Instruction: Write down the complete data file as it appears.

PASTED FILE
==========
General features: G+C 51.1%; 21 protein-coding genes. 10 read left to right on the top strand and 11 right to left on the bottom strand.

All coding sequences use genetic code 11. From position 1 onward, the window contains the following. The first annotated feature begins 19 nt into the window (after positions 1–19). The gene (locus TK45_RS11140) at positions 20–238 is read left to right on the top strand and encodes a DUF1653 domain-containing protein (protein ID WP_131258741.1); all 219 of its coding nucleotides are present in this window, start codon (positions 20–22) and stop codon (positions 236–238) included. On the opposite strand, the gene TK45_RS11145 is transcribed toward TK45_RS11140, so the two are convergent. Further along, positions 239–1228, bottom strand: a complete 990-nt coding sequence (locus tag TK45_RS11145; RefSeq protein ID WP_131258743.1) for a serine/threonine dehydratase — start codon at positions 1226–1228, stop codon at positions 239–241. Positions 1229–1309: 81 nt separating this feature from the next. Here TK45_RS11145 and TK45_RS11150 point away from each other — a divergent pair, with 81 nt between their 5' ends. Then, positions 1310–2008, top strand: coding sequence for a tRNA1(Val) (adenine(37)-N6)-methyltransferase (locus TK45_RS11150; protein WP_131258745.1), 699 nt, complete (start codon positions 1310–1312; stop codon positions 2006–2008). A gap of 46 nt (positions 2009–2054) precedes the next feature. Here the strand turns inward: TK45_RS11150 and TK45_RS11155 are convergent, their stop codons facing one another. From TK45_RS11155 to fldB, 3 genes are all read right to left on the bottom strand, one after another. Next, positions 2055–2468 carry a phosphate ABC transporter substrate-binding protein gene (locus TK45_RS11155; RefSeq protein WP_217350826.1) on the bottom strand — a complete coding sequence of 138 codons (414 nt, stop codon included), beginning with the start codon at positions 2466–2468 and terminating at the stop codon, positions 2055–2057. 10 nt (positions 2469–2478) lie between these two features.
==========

General features: G+C 51.1%; 21 protein-coding genes. 10 read left to right on the top strand and 11 right to left on the bottom strand.

All coding sequences use genetic code 11. From position 1 onward, the window contains the following. The first annotated feature begins 19 nt into the window (after positions 1–19). The gene (locus TK45_RS11140) at positions 20–238 is read left to right on the top strand and encodes a DUF1653 domain-containing protein (protein ID WP_131258741.1); all 219 of its coding nucleotides are present in this window, start codon (positions 20–22) and stop codon (positions 236–238) included. On the opposite strand, the gene TK45_RS11145 is transcribed toward TK45_RS11140, so the two are convergent. Further along, positions 239–1228, bottom strand: a complete 990-nt coding sequence (locus tag TK45_RS11145; RefSeq protein ID WP_131258743.1) for a serine/threonine dehydratase — start codon at positions 1226–1228, stop codon at positions 239–241. Positions 1229–1309: 81 nt separating this feature from the next. Here TK45_RS11145 and TK45_RS11150 point away from each other — a divergent pair, with 81 nt between their 5' ends. Then, positions 1310–2008, top strand: coding sequence for a tRNA1(Val) (adenine(37)-N6)-methyltransferase (locus TK45_RS11150; protein WP_131258745.1), 699 nt, complete (start codon positions 1310–1312; stop codon positions 2006–2008). A gap of 46 nt (positions 2009–2054) precedes the next feature. Here the strand turns inward: TK45_RS11150 and TK45_RS11155 are convergent, their stop codons facing one another. From TK45_RS11155 to fldB, 3 genes are all read right to left on the bottom strand, one after another. Next, positions 2055–2468 carry a phosphate ABC transporter substrate-binding protein gene (locus TK45_RS11155; RefSeq protein WP_217350826.1) on the bottom strand — a complete coding sequence of 138 codons (414 nt, stop codon included), beginning with the start codon at positions 2466–2468 and terminating at the stop codon, positions 2055–2057. 10 nt (positions 2469–2478) lie between these two features.